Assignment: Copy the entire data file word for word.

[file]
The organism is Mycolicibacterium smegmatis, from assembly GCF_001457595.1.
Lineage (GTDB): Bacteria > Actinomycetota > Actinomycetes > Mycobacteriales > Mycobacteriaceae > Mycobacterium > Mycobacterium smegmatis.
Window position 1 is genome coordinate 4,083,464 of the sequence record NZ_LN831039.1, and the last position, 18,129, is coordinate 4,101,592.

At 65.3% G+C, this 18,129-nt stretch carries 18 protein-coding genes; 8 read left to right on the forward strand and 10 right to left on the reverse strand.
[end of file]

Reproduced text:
The organism is Mycolicibacterium smegmatis, from assembly GCF_001457595.1.
Lineage (GTDB): Bacteria > Actinomycetota > Actinomycetes > Mycobacteriales > Mycobacteriaceae > Mycobacterium > Mycobacterium smegmatis.
Window position 1 is genome coordinate 4,083,464 of the sequence record NZ_LN831039.1, and the last position, 18,129, is coordinate 4,101,592.

At 65.3% G+C, this 18,129-nt stretch carries 18 protein-coding genes; 8 read left to right on the forward strand and 10 right to left on the reverse strand.